I was just thinking about The Dark Knight yesterday and comparing WW to it so I’m glad you brought that into this.
I agree with Thewlis transforming into Ares as…lacking and eyebrow-raising. I’ve heard a lot of people were kind of pulled out of the story abruptly at that.
In terms of this line, “My other issue is when Amazon Princess Buttercup leaps in front of a German bullet to save Diana. If Antiope knows Diana is part god, wouldn’t she know Diana would be fine?” I thought that it was an instinctual movement coupled with the fact that…you don’t really want to test fate, right? Bullets may have been unknown to them and it was killing off the Amazons really quickly so who knows what it would have done to Diana?
I mentioned this in another WP post, but my favorite part was the beginning and seeing women interact and rule a women-only country without pettiness and cattiness that Hollywood loves to display when more than two women get together. I also liked seeing Diana’s relationship with her mother as mother/daughter relationships are so lacking in movies outside of chick flicks (and even then it can be bare at times). It was healthy and normal.
Overall, I loved the movie. The ending battle was eh, but it wasn’t horrible by any means. I loved Gal Gadot as WW and I can’t wait to see more! I loved the compassion she brought to the character and that scene where she rises out of the trenches gave me goosebumps.
The mother-daughter relationship is well-done and also creates a great backbone to the movie.
And, it’s going to be tough for a sequel to contend with the scene of Wonder Woman rising from the trenches and taking care of business.
I haven’t seen ‘Wonder Woman’ yet. Sounds like I should. I’ve generally avoided the comic adaptations to film for years – the characterisations in ‘Watchmen’ (which was a fantastic expose of human nature and morality) rather spoiled the superhero genre for me – everything since has seemed far too simplistic and cartoonified.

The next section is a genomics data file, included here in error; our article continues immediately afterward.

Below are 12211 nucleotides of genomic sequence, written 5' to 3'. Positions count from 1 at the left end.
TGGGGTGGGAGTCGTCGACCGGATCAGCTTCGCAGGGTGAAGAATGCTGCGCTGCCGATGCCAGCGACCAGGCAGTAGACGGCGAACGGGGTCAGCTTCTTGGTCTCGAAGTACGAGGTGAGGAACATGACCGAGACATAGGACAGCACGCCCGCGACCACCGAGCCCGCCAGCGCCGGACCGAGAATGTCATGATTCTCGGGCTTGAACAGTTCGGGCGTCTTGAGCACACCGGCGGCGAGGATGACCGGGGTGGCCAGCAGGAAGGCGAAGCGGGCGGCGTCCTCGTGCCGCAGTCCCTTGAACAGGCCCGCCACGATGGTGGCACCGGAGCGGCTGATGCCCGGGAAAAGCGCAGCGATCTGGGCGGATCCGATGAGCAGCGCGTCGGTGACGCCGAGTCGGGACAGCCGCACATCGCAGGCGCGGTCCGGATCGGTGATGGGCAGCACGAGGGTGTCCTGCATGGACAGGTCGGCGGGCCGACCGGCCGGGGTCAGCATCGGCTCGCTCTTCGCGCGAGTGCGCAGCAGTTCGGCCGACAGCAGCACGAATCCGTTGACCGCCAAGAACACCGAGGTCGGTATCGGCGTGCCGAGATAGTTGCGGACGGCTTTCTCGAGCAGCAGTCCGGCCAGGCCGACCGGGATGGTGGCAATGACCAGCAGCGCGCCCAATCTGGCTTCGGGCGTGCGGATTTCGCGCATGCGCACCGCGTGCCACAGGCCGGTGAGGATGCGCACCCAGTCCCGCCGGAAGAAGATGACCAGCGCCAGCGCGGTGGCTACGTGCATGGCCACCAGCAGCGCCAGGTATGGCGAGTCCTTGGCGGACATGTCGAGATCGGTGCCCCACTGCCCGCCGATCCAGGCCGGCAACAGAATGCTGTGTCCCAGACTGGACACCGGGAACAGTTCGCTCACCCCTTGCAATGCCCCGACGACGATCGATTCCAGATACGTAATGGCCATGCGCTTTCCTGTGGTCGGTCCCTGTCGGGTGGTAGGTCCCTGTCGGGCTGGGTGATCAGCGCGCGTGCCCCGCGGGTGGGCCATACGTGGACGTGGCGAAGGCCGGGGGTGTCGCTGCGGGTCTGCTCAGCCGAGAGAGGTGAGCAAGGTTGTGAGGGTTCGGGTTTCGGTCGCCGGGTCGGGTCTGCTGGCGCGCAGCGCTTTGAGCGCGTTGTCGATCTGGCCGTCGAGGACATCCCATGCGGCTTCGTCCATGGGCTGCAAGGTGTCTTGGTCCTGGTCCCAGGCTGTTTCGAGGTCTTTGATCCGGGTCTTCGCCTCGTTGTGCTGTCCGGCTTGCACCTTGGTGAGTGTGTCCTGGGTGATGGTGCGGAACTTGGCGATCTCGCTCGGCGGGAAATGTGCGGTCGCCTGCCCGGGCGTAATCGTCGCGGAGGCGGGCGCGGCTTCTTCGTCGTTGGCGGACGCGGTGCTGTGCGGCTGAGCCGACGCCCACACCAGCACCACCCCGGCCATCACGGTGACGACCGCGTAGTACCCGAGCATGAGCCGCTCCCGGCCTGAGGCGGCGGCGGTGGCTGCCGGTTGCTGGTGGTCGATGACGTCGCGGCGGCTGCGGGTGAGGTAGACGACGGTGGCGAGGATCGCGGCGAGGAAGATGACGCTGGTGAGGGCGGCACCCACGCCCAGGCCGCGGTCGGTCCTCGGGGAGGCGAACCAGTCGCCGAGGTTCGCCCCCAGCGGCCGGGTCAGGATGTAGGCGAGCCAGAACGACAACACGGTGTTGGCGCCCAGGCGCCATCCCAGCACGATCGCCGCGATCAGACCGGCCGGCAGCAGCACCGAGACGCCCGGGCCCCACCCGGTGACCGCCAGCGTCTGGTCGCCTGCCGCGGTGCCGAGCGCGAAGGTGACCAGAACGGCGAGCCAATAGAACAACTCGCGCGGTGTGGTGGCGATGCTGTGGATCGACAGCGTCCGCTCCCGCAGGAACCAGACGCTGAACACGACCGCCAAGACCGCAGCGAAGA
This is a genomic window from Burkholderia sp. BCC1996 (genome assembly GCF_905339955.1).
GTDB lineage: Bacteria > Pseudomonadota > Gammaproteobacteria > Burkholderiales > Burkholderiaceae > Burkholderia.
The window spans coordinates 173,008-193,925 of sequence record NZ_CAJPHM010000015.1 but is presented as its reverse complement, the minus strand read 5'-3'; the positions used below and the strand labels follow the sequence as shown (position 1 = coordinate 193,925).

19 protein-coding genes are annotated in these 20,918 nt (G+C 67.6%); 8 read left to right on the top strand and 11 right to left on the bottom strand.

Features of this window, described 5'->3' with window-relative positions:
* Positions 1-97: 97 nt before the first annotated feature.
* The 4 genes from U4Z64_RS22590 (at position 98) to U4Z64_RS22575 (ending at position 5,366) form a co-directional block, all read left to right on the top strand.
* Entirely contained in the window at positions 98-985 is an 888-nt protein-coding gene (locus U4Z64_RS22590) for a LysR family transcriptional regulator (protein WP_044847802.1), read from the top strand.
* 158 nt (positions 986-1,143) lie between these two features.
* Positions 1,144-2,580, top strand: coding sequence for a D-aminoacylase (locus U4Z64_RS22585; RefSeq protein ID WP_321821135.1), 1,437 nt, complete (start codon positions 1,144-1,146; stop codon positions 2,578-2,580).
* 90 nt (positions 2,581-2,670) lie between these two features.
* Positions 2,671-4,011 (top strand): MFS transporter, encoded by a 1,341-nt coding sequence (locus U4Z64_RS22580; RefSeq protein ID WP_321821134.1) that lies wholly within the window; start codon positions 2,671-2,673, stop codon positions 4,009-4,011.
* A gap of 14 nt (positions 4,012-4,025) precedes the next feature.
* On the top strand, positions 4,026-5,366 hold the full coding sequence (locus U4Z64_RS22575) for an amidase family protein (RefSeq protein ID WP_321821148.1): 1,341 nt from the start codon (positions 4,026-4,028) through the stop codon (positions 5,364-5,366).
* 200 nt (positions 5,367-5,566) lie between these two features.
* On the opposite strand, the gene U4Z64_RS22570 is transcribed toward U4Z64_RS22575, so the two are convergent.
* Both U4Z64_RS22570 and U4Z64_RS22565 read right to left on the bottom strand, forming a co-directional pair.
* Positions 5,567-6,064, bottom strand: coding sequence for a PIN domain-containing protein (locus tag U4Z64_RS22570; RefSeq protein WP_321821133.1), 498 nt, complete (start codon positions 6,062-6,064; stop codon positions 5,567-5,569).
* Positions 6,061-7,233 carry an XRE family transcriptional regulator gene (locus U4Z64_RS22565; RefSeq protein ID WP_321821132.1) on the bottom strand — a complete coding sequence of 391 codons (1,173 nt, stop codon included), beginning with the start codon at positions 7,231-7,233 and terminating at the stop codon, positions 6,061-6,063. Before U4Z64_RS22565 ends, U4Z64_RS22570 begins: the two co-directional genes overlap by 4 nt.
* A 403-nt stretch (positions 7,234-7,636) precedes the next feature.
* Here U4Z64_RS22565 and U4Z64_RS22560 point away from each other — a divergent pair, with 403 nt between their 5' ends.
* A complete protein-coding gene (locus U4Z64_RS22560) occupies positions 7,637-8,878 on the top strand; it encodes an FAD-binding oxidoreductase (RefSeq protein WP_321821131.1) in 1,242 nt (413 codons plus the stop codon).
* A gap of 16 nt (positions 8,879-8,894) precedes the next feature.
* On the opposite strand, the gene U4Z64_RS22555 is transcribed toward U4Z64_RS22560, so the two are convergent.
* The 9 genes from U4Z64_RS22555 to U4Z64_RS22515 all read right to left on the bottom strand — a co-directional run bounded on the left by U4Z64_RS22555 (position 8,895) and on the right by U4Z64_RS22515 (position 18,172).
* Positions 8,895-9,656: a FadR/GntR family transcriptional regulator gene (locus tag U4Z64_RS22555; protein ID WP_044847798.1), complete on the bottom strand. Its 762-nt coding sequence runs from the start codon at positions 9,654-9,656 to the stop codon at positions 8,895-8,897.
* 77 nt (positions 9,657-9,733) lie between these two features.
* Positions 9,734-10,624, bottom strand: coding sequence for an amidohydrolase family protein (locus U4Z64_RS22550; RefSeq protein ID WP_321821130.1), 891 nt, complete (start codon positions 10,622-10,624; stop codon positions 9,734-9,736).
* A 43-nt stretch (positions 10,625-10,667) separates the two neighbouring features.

Wonder Woman has a good balance of the fun we expect from comic adaptations with enough depth to carry the story. It feels more like a classic mythological hero’s journey than an adrenaline ride of explosions.
Well, I didn’t have the same depth of analysis you did, but I did see it! I’m pretty new to the comic book universe and I’m a casual observer, but I deeply enjoyed Wonder Woman. Honestly, I thought it was over-hyped, but I got very emotional through the Amazon fight scenes and Diana’s storming No-Man’s-Land. I did think it was one of the absolute best of the DC films I’ve seen. (Alternatively, I thought GotG V2 is one of Marvel’s best. Thoughts?)
I was skeptical of the introduction of Sir Patrick, but I actually thought that Steve’s assistant (don’t remember her name) was the character who didn’t jive. I wanted to like her, but her awkwardness felt a bit over the top.
First, what’s the best DC film? I think Wonder Woman is the best of the current DC films.
And, Diana storming No-Man’s-Land is definitely the best part of the film.
As for Sir Patrick, I think he worked overall, just not as the video game boss at the end. I’d agree Steve’s assistant felt off from the rest of the movie – didn’t serve a full purpose other than to move a plot point or two along. She was more cartoonish than the rest of the film. Although, the scene where Diana runs through the turnstyle is amazing.